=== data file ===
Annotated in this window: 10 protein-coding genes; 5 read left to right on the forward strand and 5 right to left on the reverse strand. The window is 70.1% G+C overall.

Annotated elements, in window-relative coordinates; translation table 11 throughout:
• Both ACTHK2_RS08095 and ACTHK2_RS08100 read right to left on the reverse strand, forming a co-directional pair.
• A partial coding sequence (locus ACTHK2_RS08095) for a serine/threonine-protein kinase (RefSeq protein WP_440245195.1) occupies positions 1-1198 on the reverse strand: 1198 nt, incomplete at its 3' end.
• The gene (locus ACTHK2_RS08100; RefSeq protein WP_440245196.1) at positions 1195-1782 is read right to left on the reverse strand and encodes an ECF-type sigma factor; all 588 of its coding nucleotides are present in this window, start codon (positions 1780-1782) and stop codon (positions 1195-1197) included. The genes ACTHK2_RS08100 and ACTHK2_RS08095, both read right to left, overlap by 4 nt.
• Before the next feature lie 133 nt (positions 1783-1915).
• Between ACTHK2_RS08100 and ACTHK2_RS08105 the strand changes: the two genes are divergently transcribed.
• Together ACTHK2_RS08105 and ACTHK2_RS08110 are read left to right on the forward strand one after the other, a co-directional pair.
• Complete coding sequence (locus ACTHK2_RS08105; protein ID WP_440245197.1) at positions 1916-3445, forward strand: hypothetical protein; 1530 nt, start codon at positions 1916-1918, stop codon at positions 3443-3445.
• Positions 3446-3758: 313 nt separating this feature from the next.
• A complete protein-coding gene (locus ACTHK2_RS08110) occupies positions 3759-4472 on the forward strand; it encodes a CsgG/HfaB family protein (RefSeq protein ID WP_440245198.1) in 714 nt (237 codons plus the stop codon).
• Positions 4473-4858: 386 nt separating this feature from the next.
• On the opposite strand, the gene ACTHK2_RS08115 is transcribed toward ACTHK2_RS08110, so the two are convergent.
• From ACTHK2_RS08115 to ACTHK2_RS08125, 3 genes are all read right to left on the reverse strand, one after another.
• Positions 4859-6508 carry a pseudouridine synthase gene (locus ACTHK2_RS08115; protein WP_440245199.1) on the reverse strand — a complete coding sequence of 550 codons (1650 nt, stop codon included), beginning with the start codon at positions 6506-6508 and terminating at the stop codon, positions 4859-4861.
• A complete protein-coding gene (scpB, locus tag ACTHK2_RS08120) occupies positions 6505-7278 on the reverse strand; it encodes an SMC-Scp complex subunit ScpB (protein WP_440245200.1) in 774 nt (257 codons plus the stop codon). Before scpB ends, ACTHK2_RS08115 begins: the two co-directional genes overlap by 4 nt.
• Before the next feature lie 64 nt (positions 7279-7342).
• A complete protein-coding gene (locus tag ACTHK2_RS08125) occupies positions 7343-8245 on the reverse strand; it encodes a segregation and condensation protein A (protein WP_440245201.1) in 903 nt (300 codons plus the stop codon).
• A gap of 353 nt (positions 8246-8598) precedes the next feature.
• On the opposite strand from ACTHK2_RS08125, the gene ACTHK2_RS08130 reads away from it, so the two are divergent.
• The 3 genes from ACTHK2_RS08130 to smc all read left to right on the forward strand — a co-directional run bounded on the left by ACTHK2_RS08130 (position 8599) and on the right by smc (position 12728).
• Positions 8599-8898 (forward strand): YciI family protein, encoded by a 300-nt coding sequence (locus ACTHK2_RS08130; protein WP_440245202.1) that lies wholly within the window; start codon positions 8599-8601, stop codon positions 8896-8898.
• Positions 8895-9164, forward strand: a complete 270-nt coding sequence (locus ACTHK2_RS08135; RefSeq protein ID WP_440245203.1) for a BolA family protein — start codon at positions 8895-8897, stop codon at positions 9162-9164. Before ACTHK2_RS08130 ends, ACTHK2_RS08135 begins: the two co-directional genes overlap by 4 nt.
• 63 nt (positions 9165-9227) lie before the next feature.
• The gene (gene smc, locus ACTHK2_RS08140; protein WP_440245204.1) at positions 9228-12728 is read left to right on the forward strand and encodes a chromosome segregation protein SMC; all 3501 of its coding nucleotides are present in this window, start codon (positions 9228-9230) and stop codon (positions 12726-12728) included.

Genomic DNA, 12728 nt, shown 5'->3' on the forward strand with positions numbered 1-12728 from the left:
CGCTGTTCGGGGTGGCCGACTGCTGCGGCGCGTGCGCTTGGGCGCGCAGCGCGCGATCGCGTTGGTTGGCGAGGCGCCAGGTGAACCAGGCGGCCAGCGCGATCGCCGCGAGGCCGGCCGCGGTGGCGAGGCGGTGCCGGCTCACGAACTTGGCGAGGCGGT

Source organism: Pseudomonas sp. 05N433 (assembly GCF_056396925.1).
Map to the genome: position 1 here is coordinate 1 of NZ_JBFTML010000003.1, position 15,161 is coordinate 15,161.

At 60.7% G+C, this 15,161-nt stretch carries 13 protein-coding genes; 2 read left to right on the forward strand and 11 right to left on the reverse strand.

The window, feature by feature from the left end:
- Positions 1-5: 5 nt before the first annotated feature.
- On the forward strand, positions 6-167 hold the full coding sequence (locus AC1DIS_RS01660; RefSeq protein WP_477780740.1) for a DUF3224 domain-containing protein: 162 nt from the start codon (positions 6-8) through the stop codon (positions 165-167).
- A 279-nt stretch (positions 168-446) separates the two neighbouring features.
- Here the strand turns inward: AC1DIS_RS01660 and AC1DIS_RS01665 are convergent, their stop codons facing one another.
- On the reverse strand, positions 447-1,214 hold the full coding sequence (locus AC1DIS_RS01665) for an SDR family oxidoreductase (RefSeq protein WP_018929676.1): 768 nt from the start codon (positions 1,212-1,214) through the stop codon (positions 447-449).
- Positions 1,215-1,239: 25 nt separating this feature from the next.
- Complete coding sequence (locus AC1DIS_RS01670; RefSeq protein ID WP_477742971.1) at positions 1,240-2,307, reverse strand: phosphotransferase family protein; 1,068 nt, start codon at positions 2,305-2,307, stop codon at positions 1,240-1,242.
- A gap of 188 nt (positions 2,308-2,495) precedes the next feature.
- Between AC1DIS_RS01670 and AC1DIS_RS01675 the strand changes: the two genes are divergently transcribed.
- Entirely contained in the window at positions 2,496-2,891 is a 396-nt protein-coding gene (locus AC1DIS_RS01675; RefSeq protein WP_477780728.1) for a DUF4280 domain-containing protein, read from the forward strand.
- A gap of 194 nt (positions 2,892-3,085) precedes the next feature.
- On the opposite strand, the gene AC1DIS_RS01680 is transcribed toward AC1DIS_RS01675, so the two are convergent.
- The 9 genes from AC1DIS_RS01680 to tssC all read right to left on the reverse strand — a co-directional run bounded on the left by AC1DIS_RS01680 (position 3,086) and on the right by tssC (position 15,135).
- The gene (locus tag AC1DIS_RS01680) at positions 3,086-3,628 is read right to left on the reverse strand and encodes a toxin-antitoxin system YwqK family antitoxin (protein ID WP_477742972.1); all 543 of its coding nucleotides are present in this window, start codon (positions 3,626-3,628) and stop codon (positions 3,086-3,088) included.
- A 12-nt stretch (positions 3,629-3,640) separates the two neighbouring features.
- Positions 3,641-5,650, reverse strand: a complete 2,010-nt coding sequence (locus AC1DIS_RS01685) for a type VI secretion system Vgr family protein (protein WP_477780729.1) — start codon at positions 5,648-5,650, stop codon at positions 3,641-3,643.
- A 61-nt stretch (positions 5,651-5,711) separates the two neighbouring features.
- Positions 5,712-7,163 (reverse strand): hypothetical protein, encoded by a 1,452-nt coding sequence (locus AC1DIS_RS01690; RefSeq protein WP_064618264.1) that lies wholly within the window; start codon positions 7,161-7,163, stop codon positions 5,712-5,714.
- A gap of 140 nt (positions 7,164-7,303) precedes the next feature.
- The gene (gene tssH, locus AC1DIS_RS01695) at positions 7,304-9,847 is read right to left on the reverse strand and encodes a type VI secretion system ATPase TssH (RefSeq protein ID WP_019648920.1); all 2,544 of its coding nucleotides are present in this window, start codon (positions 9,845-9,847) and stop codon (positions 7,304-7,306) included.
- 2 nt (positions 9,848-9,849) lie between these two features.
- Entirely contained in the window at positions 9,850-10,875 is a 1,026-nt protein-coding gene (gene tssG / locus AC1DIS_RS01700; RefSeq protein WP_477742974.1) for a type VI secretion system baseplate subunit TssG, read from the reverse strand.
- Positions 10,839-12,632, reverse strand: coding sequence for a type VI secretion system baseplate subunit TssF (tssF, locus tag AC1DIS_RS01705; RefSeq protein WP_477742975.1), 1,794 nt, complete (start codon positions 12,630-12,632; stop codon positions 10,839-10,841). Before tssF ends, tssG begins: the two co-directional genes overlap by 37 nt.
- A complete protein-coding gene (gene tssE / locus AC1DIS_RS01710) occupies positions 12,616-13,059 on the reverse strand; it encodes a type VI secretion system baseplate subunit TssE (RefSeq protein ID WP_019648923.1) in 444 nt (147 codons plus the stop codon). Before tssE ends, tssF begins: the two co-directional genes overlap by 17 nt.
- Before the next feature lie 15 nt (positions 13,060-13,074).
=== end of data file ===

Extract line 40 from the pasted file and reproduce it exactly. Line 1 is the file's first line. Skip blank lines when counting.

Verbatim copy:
- Between AC1DIS_RS01670 and AC1DIS_RS01675 the strand changes: the two genes are divergently transcribed.